Dumb Money review: GameStop comedy is ‘funny, irreverent and crowd-pleasing’

Starring Paul Dano, Pete Davidson and a cast of stars, the real-life story of the small-time investors who briefly thwarted Wall Street, which has played at the Toronto International Film Festival, is “breezy entertainment”, writes Caryn James.

There’s a strange disconnect whenever a major Hollywood studio releases a film that seems to be about little guys beating a big, bad system. It’s a jarring undertone that Dumb Money, based on the real-life story of how small-time investors briefly thwarted Wall Street, can’t escape. Sony stands to make lots of money on the film, which mocks the rich and powerful. But it may be best not to think about that for a couple of hours and just enjoy the show.


Dumb Money is not as smart or skewering as it pretends to be – on-screen text at the end claims that Wall Street has permanently changed because of this financial blip – but it is funny, irreverent and crowd-pleasing, with a kaleidoscope of likeable characters and actors. Director Craig Gillespie (Cruella and I, Tonya) has turned a saga that ended up before a Congressional finance committee into a breezy entertainment. 

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For a few weeks in 2021, the story it tells was all over the news. At the centre is Keith Gill, played by Paul Dano with appealing modesty and geekiness. A small-time investor with a Reddit following and a YouTube channel where he goes by Roaring Kitty, he starts buying shares of GameStop, the failing brick-and-mortar gaming store. His social media followers, bored during the pandemic, take his lead. The stock price rises, their small investments soar in value, and that change causes huge losses for hedge fund managers who had been shorting the stock, betting it would keep tumbling.

As Gillespie demonstrated with I, Tonya, he has a feel for the texture of working-class lives and hopes, depicted with sympathy and not a whiff of condescension. That approach is put to good use here. The film’s title is a common term for uninformed outsiders, amateurs trying to get into the game. Gill isn’t stupid, but he is pretty powerless, a low-level financial analyst at a Massachusetts insurance company. He wears cat T-shirts and a red sweatband for his videos, produced in his basement while his patient wife (Shailene Woodley) and baby daughter are upstairs. But he is sure enough of his analysis to have bet their $53,000 life savings on GameStop.

Unlike The Big Short (2015) which focused on major players in the 2008 financial crisis, Dumb Money takes us into the lives of small investors, followers of Gill, fictional characters sharply played by the entire cast. America Ferrera is especially sympathetic as a nurse with two children, a mortgage and credit card debt. Anthony Ramos plays a GameStop employee. And the working-class Gill family could have been a movie on its own. Pete Davidson, with impeccable satiric delivery, plays Keith’s brother, who is not the smart one. He sneers that his brother’s financial success makes him think he’s Jimmy Buffett. Keith has to correct him because he means Buffett. Kate Burton and Clancy Brown make an impact in smaller roles as their parents.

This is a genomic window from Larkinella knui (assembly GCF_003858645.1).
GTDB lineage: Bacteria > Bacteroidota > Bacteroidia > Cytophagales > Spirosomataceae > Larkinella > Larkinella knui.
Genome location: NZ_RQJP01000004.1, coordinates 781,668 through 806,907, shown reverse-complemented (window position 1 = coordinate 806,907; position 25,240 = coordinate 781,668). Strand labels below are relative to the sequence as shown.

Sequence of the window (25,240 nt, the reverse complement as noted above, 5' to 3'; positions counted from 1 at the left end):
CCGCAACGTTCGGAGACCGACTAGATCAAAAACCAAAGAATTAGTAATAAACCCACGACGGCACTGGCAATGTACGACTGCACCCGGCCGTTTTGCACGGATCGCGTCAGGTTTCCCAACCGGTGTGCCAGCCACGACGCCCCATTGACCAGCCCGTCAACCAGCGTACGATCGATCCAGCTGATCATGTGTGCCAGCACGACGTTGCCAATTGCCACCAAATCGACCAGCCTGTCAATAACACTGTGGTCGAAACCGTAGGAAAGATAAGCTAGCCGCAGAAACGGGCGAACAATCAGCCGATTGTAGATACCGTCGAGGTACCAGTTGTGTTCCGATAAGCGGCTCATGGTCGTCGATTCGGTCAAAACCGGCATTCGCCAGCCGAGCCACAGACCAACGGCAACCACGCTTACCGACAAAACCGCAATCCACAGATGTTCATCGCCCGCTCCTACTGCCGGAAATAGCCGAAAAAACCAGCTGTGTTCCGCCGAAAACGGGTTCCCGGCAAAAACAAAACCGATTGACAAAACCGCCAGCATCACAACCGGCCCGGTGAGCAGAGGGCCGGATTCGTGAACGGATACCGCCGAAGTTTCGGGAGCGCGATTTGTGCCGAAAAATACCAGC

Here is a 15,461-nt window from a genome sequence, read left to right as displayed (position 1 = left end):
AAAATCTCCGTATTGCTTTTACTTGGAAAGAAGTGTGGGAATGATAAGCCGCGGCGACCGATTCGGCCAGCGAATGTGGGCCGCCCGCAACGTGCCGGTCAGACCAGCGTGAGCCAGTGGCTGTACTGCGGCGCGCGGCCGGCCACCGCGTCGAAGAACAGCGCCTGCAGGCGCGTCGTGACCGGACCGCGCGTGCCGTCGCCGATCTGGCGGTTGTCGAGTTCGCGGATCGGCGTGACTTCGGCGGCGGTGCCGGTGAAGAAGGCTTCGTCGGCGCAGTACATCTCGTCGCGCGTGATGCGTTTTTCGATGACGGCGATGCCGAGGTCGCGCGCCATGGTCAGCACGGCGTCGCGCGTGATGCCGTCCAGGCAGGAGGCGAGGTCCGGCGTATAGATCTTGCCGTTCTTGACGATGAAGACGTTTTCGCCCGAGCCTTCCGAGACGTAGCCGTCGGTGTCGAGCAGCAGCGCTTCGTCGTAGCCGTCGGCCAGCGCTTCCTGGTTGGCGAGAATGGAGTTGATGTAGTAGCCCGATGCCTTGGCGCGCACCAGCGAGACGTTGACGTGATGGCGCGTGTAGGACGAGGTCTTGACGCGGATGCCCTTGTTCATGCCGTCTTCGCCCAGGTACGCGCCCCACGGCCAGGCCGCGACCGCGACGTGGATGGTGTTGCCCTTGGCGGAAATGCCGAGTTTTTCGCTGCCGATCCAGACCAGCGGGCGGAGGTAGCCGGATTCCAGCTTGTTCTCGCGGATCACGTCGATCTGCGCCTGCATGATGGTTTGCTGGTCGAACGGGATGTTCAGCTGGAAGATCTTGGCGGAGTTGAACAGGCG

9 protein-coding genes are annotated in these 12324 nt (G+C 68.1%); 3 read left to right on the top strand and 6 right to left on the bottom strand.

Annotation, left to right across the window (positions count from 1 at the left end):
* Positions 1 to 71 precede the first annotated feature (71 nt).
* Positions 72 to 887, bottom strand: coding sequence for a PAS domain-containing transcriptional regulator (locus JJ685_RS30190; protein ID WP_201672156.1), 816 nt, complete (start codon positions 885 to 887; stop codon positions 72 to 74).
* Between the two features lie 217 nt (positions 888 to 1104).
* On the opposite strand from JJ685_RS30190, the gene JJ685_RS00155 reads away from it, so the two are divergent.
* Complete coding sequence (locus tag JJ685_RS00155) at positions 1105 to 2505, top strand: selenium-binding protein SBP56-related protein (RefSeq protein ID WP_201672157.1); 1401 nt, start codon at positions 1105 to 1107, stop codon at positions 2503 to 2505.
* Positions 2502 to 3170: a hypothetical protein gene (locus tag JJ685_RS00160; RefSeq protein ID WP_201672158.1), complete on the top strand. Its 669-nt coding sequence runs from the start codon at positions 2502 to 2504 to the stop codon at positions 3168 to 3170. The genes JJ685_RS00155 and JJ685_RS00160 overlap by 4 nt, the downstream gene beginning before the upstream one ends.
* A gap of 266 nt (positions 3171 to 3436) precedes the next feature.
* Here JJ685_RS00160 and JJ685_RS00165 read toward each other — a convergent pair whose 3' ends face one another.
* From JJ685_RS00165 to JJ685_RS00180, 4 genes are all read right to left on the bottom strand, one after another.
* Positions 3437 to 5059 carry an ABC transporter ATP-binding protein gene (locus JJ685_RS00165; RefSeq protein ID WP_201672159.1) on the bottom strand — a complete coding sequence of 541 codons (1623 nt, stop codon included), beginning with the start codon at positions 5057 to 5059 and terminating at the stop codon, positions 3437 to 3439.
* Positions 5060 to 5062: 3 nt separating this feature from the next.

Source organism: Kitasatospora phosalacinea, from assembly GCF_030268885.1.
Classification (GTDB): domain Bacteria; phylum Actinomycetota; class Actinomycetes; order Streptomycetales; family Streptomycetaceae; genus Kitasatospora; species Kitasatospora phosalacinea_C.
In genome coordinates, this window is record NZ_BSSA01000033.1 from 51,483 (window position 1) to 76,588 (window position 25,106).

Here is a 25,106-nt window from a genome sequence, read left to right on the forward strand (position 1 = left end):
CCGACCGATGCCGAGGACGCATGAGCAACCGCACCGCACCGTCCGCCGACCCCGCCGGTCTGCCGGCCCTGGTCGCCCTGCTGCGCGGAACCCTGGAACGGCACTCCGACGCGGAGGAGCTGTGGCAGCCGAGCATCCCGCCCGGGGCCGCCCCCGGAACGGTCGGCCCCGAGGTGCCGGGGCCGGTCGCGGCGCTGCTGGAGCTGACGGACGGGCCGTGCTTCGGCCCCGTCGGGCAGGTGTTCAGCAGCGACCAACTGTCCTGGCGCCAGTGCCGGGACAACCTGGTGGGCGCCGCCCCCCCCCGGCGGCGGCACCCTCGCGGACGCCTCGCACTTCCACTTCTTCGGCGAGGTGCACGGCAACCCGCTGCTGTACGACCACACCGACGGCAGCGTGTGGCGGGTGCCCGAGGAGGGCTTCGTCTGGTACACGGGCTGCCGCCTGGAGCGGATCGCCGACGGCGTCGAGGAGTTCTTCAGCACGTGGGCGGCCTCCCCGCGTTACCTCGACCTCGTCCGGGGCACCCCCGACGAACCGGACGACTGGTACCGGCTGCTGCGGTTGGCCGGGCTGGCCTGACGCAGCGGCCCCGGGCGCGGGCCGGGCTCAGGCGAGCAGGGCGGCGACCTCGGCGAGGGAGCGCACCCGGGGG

Dumb Money

Director: Craig Gillespie

Cast: Paul Dano, Pete Davidson, Vincent D’Onofrio, America Ferrera, Shailene Woodley

Run time: 1hr 44m

The important part social media played in the GameStop story is not examined here so much as it is used, effectively, as a visual prop, with montages of crude Reddit comments and news clips of financial journalists. The real-life Wall Street figures, played by a starry line-up, are introduced at the start in ascending order of wealth. Seth Rogen is the hedge fund manager Gabe Plotkin.

As he wanders around his massive property, text on screen tells us his net worth is $400m. That’s impressive until we see that he is on the phone with Steven Cohen (Vincent D’Onofrio), another hedge fund manager, worth $12bn. Then comes Ken Griffin (Nick Offerman), whose investment company gives him a net worth of $16bn. The more they have, the more they have to lose. These characters are all played for comic effect, not as moustache-twirling villains. The film’s benign attitude is that they may lose billions, but they’ll be just fine.

At one point, Gill’s investment balloons to $11m, while Plotkin’s hedge fund has lost several billion. GameStop shares fell back to Earth after the trading app Robinhood, which so many of the small investors had used, restricted trading on the stock to avoid a market crash. The US Congress asked the players in the whole incident to testify about their practices, and as the film ends we see Dano, Rogen and Offerman in that Zoom testimony, intercut with real Congressional representatives. Rehearsing for the hearing, Plotkin’s media advisors have to tell him that his extensive and expensive wine collection is not the best visual backdrop. He seems befuddled. There are no real villains in this comedy of errors, just dumb and dumber money.